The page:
Pharrell Williams Says N.E.R.D.'s New Album Is Like a Rocket... Made of Legos
Ahead of the release of N.E.R.D.'s first album since 2005, Pharrell explains how it came together—like a house made of legos... that then falls apart and reassembles into a rocket. It makes sense when he describes it, anyway.
Released on 12/13/2017
There's nothing like going to a restaurant.
Over everyone talking, you can kind of hear like,
a melody, something that sounds foreign.
But you like it.
There's nothing like getting up,
calling the waiter over, they don't know.
And so they go to the back, and you kinda go to the back
to go see what it is that they're playing.
There's nothing like that.
That notion of wanting to know what something is.
I can only get to that if I do something
I've never done before.
It's called You.
'Cause it's not about me.
That came to me probably 3/4 into it.
I was like, man.
Just felt right.
A project that wasn't about me.
Synth-punk with 808s.
Each song kind of comes apart with the same sounds
and the same notes and reassembles
to make a different shape.
Turns into, like, aggressive electronic kinda rap music.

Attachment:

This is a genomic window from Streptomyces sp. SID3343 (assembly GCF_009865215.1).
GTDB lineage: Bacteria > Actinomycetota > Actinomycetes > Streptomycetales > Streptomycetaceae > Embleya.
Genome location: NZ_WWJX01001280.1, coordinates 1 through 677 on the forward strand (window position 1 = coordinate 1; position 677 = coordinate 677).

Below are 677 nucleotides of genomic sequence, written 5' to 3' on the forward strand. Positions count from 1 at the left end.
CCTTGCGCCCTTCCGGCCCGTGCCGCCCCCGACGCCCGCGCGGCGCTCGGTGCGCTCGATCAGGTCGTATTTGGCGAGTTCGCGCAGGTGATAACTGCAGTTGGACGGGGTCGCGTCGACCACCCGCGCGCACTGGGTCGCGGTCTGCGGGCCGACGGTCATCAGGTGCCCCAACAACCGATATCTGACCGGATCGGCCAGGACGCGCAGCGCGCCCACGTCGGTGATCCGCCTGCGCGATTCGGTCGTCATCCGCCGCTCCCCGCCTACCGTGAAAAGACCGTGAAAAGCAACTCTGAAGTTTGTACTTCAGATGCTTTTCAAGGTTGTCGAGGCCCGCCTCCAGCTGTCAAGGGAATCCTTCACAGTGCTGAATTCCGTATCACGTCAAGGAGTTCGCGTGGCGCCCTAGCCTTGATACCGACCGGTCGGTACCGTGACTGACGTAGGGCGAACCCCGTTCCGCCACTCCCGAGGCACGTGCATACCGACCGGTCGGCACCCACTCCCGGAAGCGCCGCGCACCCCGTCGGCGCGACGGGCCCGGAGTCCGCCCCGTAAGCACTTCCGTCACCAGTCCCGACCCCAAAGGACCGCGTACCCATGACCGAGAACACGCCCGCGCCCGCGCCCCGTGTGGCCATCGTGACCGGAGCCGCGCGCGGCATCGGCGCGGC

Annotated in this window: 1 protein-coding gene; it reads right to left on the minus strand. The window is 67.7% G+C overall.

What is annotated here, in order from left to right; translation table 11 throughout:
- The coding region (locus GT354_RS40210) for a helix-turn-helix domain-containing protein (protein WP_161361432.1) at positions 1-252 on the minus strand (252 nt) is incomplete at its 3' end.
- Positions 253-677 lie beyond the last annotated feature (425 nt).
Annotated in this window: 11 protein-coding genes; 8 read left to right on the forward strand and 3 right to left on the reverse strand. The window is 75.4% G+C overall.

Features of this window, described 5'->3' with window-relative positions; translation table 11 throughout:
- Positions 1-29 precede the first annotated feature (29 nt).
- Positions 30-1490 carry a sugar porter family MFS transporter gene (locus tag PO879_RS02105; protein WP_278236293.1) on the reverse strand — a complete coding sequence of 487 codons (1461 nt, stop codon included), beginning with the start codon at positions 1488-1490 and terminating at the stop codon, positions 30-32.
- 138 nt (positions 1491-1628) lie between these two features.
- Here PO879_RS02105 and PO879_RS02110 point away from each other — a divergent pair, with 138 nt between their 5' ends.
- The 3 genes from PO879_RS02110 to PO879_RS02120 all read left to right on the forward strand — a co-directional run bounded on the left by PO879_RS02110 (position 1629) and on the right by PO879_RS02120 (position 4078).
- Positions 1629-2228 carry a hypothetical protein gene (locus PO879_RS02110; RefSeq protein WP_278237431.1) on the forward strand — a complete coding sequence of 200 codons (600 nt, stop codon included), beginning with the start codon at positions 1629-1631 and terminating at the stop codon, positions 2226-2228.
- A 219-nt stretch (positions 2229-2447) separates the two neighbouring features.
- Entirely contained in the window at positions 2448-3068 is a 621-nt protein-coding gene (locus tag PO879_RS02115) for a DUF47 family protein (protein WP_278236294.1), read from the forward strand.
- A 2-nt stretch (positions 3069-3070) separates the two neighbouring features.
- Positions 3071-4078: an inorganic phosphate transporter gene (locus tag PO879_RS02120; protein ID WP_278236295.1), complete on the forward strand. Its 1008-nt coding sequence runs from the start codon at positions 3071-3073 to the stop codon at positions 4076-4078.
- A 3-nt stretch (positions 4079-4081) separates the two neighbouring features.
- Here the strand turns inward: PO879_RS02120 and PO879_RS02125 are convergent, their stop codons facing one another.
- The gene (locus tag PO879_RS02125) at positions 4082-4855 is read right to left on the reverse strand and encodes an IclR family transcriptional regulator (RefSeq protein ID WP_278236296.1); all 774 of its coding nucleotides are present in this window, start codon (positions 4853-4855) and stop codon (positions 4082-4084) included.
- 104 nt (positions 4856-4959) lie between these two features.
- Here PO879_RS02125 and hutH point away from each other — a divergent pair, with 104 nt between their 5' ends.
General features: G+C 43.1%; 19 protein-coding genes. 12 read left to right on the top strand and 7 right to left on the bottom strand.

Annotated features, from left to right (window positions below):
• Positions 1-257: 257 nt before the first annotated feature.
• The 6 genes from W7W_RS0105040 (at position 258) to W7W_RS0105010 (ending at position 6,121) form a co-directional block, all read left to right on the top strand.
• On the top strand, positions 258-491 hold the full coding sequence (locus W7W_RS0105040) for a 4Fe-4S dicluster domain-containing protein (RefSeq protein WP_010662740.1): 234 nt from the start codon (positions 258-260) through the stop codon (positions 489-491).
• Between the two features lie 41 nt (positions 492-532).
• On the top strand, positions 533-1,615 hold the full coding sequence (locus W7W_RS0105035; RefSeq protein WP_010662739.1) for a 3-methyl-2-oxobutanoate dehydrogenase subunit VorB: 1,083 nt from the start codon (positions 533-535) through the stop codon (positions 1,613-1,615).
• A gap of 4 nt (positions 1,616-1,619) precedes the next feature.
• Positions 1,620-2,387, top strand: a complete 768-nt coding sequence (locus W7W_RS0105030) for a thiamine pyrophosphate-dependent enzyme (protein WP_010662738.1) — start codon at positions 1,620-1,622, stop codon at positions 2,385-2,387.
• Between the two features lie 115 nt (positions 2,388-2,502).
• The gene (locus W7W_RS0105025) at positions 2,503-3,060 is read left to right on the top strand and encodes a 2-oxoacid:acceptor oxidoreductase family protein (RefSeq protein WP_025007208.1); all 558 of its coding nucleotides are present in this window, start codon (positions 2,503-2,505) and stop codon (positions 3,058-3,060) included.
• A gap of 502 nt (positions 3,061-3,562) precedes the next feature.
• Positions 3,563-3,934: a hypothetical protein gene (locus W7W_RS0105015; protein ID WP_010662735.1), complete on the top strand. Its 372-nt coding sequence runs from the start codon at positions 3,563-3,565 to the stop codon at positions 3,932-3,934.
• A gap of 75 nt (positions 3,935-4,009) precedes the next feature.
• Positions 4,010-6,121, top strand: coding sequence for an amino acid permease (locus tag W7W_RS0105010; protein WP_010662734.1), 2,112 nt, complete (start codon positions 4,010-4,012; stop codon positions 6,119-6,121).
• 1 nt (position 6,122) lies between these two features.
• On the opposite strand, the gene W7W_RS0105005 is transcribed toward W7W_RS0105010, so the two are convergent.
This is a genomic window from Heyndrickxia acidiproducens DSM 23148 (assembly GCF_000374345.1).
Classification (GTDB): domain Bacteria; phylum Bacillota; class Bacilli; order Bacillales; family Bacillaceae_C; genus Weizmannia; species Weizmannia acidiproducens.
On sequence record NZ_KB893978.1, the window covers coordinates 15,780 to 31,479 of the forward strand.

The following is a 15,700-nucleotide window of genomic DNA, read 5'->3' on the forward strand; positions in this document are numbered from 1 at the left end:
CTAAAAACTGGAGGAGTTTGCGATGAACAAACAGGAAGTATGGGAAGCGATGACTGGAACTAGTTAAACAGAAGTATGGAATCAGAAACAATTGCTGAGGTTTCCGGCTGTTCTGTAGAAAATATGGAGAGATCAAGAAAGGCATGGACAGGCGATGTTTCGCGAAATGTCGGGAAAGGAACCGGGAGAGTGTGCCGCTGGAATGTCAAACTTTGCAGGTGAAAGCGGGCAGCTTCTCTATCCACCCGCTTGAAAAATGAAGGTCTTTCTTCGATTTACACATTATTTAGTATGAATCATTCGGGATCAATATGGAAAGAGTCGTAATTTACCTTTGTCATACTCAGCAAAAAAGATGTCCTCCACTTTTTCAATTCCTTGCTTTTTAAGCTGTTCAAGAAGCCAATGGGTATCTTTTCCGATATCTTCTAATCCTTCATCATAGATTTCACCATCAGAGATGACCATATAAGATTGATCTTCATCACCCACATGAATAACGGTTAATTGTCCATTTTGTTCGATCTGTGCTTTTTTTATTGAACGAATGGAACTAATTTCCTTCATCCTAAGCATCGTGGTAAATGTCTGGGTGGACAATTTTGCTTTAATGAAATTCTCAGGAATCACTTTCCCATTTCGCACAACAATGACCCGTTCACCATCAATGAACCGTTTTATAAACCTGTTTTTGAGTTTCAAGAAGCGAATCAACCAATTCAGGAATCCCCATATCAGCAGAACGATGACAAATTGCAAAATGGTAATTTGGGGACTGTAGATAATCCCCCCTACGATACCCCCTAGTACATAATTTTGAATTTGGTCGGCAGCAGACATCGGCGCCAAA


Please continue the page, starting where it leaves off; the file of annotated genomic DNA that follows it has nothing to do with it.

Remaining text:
So imagine if, like, you were looking at
a house made of Legos.
In the middle of a song, it just kinda exploded,
and then reassembled using the same parts to make a rocket.
That's kinda like what the songs do.
It's like really aggressive,
it's like listening to Red Bull.
Lotta screaming, lotta angst.
But it feels really good.
It's been like maybe 10 years since I heard
something that made me cry.
I mean, Donny Hathaway has an old song
called Take A Love Song.
It would make me emotional.
But I think I was eating a lot of, like,
weed candy at the time.
So that could be kinda the thing that just
knocked it over the other side.
[Interviewer] Who is royal to you?
There are so many.
But Wes Anderson is like, he's one of the most consistent.
I love what he does.
Bill Murray running across that field made me very happy.
His composition is amazing,
his color way that he uses.
Music that he uses.
I'm not an actor.
In a heartbeat, I would just walk by.
Whatever he asked me to do in his film, I would do it.
[Interviewer] Where was your first kiss?
In the projects.
I was like 12.
In the hallway.
Just a girl I liked.
I was probably so sloppy, I mean,
I didn't know what I was doing.
Some real tongue action.
Sloppy but, yeah.
You kind of end up working all the time.
I hear things that trigger stuff.
Not every minute, but a lot.
Enough to where I'm really grateful.
And then you forget what it's like
not to have to do anything.
And then when you're there,
you're like trying not to pay attention to
music you might be hearing, or craving.
Unplugging is a real thing I'm learning how to do.
Just like any other artist.